If the researchers are correct, then, yes, statin medications do reduce total cholesterol and bad cholesterol levels. However, statin medications may not reduce the incidence of coronary heart disease. Furthermore, statin medications may be at least partially responsible for the increased incidence of chronic heart failure that has been observed in the period since statin medications were introduced in 1987.
The Q-Symbio randomized, double-blind, controlled study of the effect of Coenzyme Q10 supplementation on morbidity and mortality in heart failure shows that adjuvant supplementation of heart failure patients with 300 milligrams of Coenzyme Q10 daily reduces the all-cause risk of death by half [Mortensen 2014]. The 300-milligram dosage was administered in 100-milligram increments three times a day, always with meals. Dr. Svend Aage Mortensen, the lead researcher on the Q-Symbio study, recommended that daily administration of Coenzyme Q10 should become a component of the standard treatment of heart failure [Mortensen 2015].
Coenzyme Q10 has become the third most purchased specialty nutritional supplement according to a recent survey. The number of daily users of Coenzyme Q10 in the United States has risen from some 3 million people in the year 2000 to over 16 million people at present [Sinatra 2018].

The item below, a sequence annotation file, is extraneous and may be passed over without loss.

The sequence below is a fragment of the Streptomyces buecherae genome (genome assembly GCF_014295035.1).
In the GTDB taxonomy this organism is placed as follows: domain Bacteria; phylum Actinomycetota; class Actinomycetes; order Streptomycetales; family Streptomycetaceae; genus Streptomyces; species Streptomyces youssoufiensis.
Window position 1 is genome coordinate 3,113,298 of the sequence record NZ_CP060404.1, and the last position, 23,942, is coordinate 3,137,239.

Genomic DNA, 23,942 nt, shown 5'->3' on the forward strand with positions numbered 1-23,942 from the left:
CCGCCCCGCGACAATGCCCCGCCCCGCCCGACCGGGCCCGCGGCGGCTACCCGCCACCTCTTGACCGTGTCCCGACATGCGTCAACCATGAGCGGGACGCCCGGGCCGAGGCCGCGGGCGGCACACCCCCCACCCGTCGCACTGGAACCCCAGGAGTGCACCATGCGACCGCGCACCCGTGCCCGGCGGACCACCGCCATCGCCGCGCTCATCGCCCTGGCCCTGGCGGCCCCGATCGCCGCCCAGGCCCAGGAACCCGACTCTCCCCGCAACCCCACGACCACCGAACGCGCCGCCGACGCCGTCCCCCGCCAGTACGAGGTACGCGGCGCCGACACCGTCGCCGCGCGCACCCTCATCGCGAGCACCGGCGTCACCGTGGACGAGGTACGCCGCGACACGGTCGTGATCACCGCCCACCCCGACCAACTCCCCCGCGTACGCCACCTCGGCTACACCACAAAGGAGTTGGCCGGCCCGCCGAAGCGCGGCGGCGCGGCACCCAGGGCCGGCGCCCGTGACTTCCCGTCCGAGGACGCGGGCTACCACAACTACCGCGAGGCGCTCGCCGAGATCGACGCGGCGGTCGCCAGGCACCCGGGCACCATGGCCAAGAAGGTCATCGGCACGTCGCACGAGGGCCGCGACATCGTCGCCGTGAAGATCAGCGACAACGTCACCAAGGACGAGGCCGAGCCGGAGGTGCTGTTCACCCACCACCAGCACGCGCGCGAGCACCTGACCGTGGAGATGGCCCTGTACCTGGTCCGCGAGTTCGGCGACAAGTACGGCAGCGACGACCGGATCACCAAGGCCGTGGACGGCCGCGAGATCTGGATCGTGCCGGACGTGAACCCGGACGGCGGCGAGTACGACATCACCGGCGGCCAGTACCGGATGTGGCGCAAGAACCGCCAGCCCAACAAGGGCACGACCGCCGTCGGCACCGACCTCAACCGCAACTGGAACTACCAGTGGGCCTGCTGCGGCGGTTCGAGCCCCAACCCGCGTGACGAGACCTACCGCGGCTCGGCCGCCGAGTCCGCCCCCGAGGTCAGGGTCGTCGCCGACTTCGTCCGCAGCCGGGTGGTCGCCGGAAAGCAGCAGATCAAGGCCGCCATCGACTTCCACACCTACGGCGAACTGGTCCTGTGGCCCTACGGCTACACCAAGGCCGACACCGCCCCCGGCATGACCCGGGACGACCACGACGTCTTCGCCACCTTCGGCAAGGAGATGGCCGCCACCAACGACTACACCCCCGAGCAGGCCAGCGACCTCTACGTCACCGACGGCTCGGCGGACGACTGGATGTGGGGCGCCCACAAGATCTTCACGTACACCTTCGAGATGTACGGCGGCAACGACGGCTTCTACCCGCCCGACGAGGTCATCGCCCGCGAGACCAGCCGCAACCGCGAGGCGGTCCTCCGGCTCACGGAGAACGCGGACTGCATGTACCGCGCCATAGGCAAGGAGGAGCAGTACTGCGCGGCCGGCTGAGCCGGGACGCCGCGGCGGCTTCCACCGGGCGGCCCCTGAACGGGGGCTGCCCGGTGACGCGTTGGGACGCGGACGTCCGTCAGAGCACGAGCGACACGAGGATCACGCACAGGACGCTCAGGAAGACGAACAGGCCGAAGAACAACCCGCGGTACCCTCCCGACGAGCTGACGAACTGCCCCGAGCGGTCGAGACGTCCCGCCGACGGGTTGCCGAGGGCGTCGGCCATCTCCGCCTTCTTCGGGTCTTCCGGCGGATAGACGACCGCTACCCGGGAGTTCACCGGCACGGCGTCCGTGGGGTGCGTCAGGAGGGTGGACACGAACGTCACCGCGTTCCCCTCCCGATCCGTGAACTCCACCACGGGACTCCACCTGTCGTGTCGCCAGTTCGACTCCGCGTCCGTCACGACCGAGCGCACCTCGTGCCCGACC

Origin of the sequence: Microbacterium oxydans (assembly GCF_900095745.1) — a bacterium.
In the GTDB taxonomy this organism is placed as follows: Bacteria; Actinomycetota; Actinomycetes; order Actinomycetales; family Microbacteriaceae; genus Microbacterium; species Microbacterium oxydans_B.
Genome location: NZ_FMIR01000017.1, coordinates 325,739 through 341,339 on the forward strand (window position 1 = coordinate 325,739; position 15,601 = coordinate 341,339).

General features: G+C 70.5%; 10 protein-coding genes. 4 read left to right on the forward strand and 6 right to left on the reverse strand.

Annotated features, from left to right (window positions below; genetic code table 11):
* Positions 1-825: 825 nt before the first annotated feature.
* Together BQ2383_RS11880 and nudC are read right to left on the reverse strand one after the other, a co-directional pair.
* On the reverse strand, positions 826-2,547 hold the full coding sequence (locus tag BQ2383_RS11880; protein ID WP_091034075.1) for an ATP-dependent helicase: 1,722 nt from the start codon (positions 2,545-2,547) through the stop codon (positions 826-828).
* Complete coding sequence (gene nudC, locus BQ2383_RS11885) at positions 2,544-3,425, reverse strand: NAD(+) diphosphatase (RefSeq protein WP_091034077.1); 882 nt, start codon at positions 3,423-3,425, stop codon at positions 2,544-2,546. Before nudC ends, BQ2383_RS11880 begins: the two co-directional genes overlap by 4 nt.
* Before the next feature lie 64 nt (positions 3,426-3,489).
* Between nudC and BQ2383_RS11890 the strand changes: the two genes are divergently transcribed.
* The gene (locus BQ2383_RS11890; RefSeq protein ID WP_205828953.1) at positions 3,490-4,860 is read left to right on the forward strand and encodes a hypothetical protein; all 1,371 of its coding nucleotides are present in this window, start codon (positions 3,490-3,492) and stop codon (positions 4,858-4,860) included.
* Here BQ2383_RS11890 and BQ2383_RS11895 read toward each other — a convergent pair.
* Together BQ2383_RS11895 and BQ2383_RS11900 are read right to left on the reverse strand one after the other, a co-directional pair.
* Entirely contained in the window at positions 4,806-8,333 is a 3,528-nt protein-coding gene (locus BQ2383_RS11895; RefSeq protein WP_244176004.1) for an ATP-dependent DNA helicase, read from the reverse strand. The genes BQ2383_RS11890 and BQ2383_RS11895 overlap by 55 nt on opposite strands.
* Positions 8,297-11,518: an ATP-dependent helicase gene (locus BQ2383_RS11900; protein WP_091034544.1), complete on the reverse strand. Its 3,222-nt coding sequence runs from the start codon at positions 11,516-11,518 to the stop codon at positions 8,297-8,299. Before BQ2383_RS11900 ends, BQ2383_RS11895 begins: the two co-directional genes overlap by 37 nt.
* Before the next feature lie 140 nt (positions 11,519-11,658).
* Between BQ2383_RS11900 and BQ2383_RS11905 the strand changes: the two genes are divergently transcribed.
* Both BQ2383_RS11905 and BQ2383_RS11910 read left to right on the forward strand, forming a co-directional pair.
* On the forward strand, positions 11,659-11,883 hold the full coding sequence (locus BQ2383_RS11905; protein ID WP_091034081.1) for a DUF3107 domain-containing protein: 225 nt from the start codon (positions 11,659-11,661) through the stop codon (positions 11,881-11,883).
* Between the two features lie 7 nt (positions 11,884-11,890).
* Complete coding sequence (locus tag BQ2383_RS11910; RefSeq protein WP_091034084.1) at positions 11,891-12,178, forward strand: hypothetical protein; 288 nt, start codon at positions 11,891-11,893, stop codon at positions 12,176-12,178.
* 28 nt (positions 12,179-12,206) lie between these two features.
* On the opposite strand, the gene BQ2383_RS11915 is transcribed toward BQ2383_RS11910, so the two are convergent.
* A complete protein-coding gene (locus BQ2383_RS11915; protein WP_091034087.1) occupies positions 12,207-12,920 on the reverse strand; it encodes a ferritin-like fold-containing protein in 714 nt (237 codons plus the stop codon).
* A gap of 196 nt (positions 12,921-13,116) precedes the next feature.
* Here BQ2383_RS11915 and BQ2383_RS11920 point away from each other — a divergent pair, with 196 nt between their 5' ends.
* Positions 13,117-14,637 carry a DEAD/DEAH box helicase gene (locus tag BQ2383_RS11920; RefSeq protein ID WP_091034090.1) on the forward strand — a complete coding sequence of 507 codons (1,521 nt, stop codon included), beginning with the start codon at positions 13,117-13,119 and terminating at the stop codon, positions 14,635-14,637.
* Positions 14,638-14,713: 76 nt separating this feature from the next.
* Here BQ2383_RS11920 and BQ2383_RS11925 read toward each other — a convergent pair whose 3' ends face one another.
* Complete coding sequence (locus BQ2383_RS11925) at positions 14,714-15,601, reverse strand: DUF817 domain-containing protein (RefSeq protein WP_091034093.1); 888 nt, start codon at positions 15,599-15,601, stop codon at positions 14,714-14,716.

There are good reasons for this increase, which the American cardiologist Dr. Stephen Sinatra has explained in a recent electronic book published by the WholeFoods Magazine [Sinatra 2018]. I want to summarize Dr. Sinatra’s reasoning for my readers.
For 30-plus years now, bio-medical researchers have investigated and documented the functions of Coenzyme Q10 in the human body:
An essential role in cellular production of ATP energy [Littarru 2007]
An important antioxidant role preventing the oxidation of proteins, lipids, and DNA [Littarru 2007]
A role in the enhancement of endothelial function [Littarru 2011]
A beneficial role in the expression of genes involved in human cell metabolism, signaling, and transport [Garrido-Maraver]
Moreover, the scientific documentation shows that Coenzyme Q10 supplements are safe, are well-tolerated, and are effective as adjunctive treatments in diseases involving high cellular and tissue demands for energy and in diseases involving oxidative stress and oxidative damage [Garrido-Maraver].
Absorption and Bio-Availability of Coenzyme Q10
As we get older, our bodies produce less Coenzyme Q10 [Kalén]. It is not realistic to make up the difference in the diet [Judy]. Supplementation is necessary.
Heart disease continues to be the number 1 cause of death in the developed world. Much research has been done on efforts to modify some of the known risk factors for heart disease:
However, modifying these risk factors alone is not always sufficient to prevent heart disease. Hence, the extensive prescription of statin medications in the United States because changing the lipid profiles of potential heart disease patients is do-able and effective.
But the statin medications are not without adverse effects. Even in generally healthy study participants given moderate statin doses, there can be unfavorable statin medication effects on energy and exertional fatigue. Both simvastatin and pravastatin have been seen to contribute to a significant adverse effect of statins on energy and fatigue with exertion [Golomb 2012; Okuyama and Langsjoen 2015].